Researchers at the University of Michigan in Ann Arbor say their study used biochemical measurements and X-ray crystallography to discover Celebrex binds to COX-1 -- an enzyme that promotes clotting -- and slows aspirin's COX-1-blocking action.
"There are many people who take low-dose aspirin, perhaps as many as half of men over the age of 50. If they are also prescribed Celebrex for arthritis or other pain, our results suggest that the Celebrex will probably interfere with the aspirin's action," senior author William Smith said in a statement.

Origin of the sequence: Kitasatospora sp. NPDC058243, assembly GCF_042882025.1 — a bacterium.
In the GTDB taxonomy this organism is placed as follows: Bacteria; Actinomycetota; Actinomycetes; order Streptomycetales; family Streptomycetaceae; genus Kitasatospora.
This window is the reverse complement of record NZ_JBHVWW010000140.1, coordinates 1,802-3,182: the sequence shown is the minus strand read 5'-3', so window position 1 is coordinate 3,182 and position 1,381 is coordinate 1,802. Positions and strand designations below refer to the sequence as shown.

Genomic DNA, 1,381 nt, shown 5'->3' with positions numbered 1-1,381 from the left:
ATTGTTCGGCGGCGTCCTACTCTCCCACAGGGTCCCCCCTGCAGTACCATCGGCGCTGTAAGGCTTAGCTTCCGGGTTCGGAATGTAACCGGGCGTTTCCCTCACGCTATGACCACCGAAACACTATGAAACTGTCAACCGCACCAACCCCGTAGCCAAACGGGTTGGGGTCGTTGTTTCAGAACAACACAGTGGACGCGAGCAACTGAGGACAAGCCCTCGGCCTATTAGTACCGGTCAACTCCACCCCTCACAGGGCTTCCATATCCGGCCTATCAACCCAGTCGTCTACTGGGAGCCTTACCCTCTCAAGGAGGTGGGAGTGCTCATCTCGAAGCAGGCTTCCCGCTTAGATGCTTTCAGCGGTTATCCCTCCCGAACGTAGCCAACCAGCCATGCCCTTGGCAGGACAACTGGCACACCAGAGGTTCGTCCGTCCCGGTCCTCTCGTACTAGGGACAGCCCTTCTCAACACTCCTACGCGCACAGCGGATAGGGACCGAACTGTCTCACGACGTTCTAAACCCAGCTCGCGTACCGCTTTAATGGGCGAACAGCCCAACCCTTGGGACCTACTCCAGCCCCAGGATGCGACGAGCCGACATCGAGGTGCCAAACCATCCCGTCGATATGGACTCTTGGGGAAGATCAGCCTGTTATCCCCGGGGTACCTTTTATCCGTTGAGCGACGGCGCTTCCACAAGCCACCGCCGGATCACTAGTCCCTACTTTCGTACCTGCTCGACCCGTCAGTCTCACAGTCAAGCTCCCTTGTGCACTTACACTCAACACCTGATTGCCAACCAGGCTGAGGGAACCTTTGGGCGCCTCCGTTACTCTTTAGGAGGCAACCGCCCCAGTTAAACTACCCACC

"The greatest risk is having people take Celebrex who are taking aspirin for cardiovascular problems that are known to be mitigated by aspirin, including patients with unstable angina or those at risk for a second heart attack."
Smith also finds more clumping of platelets -- the initial stage of clotting -- in blood from animals given Celebrex and low-dose aspirin than in animals given only low-dose aspirin.
Should this effect hold true in humans, it will be important to determine if a balance in dose and/or dose regimens could allow both the aspirin and Celebrex to be effective, Smith says.
The study is published in the Proceedings of the National Academy of Sciences.
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